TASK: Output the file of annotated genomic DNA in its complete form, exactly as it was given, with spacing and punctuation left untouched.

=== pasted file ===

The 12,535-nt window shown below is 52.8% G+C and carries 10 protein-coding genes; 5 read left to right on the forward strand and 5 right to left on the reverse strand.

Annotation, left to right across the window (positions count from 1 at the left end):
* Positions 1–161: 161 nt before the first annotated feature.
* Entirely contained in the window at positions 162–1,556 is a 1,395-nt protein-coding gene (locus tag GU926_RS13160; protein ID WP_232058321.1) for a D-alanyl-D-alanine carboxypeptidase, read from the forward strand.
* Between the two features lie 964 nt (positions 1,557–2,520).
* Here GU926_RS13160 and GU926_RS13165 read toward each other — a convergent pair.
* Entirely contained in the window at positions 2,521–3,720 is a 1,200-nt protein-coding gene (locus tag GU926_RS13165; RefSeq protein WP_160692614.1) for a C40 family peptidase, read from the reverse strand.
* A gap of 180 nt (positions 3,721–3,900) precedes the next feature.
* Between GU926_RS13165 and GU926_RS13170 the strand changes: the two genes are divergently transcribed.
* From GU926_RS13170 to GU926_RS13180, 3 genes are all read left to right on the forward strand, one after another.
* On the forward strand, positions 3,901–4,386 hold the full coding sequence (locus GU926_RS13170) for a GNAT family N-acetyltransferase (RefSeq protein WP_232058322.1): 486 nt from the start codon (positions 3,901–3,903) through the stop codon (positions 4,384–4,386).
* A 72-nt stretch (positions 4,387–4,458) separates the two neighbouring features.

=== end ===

The 12,535-nt window shown below is 52.8% G+C and carries 10 protein-coding genes; 5 read left to right on the forward strand and 5 right to left on the reverse strand.

Annotation, left to right across the window (positions count from 1 at the left end):
* Positions 1–161: 161 nt before the first annotated feature.
* Entirely contained in the window at positions 162–1,556 is a 1,395-nt protein-coding gene (locus tag GU926_RS13160; protein ID WP_232058321.1) for a D-alanyl-D-alanine carboxypeptidase, read from the forward strand.
* Between the two features lie 964 nt (positions 1,557–2,520).
* Here GU926_RS13160 and GU926_RS13165 read toward each other — a convergent pair.
* Entirely contained in the window at positions 2,521–3,720 is a 1,200-nt protein-coding gene (locus tag GU926_RS13165; RefSeq protein WP_160692614.1) for a C40 family peptidase, read from the reverse strand.
* A gap of 180 nt (positions 3,721–3,900) precedes the next feature.
* Between GU926_RS13165 and GU926_RS13170 the strand changes: the two genes are divergently transcribed.
* From GU926_RS13170 to GU926_RS13180, 3 genes are all read left to right on the forward strand, one after another.
* On the forward strand, positions 3,901–4,386 hold the full coding sequence (locus GU926_RS13170) for a GNAT family N-acetyltransferase (RefSeq protein WP_232058322.1): 486 nt from the start codon (positions 3,901–3,903) through the stop codon (positions 4,384–4,386).
* A 72-nt stretch (positions 4,387–4,458) separates the two neighbouring features.